Permanently attached …

Carrie writes:

My 10 1/2 month old son has decided to ONLY sleep when being held. We practice attachment parenting to the best of our abilities (co-sleeping included) and strongly feel that CIO is not for us. I am however, at a loss. He has a pretty consistent nap schedule (2/day) but for months I have nursed him to sleep. During his naps his preference is to stay attached to my breast, nipple in mouth. There are times when I am able to detach him from my breast and as long as I hold him, he stays asleep. If I even attempt to lie him down (in his crib, in our bed, etc) he immediately wakes up and starts screaming in protest/terror. His nap is over at that point, which one of the main reasons I have found it easier to keep him in my arms in order to ensure he sleeps, thus continuing this terribly inconvenient pattern. In the early months, when I needed to catch up on my sleep I would just nap with him/nurse him in our bed and sometimes he would nap for 2 1/2, 3 hours long, which was great at the time, but now it’s not so great. It’s about time that I do the dishes and answer emails and clean the bathroom, all the stuff that I imagine most moms being able to do by the time their baby is almost a year old…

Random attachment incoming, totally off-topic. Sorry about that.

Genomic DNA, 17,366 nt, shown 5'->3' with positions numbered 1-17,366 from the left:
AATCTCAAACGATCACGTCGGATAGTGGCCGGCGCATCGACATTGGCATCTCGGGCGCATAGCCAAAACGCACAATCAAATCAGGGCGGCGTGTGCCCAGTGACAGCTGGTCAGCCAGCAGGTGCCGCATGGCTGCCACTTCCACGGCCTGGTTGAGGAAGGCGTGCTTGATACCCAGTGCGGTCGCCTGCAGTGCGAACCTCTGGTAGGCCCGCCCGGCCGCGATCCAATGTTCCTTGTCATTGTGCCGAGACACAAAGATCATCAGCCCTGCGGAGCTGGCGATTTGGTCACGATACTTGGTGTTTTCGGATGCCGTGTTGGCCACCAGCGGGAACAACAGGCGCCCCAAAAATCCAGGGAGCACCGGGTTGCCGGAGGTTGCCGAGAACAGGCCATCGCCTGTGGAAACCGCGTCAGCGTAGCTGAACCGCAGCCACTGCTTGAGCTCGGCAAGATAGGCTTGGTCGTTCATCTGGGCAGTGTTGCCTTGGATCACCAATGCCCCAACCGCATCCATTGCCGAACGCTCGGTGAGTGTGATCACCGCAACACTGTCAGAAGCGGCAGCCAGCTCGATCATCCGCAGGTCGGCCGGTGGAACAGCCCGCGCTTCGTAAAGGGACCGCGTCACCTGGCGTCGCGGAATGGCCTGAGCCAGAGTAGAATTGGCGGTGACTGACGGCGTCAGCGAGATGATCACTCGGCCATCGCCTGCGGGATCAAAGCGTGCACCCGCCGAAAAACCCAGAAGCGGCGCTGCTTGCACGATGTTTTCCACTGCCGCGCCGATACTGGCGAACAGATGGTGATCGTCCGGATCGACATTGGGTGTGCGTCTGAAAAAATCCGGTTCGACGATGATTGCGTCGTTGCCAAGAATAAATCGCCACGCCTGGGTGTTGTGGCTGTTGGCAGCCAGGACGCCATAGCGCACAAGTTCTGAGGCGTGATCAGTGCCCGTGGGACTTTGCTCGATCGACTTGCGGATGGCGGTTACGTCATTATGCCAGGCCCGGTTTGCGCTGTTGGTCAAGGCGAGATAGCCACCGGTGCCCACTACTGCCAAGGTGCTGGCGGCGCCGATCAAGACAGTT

So that’s the napping part. Now there is the bedtime part. I nurse him to sleep around 8pm and he usually falls asleep pretty quickly. I’m able to detach him from my breast with out him crying and waking up (sometimes he even lets go himself once he’s in a deep sleep) but there’s still no way he’s letting me put him down. I have tried waiting for 20 minutes, 40 minutes, an hour and a half, 3 hours, it doesn’t matter in how deep of a sleep he’s in. The second I try to put him down – actually the second I adjust my arms/hands to maneuver him away from my body – he wakes up, clutches at me like a little wild animal and screams in terror. Thankfully, my husband is able to take him and hold him as well, so I do get some breaks on the evenings he’s home (sometimes he works the night shift). But the same thing happens for him when he tries to put him down. This has been happening for the last few weeks. Before that when we would put him in his crib 50% of the time when we would lay him down he would stay asleep and 50% of the time he would wake up. When he would stay asleep, on average he would wake up crying every 30 minutes. We would go in, pick him up, and sooth him back to sleep (sometimes he would fall asleep without nursing, sometimes he would need the boob). This waking every 30 minutes cycle would continue until I brought him to bed with me, where he could nurse all night long and we were all finally able to get some rest. Well, I would get as much rest as one can get with a babe attached to one’s boob all night. I felt, and still feel, that it’s better than hopping in and out of bed every 30 minutes all night long… Also, to add to the problem, lately he’s been so active at night, kicking me and flopping all over the place (sometimes with my nipple still in his mouth – not pleasant) and at about 3am he starts to cry out in his sleep like he’s having nightmares. This continues until 6am when he wakes up and is all bright eyed and bushy tailed ready to start the day. Ugh.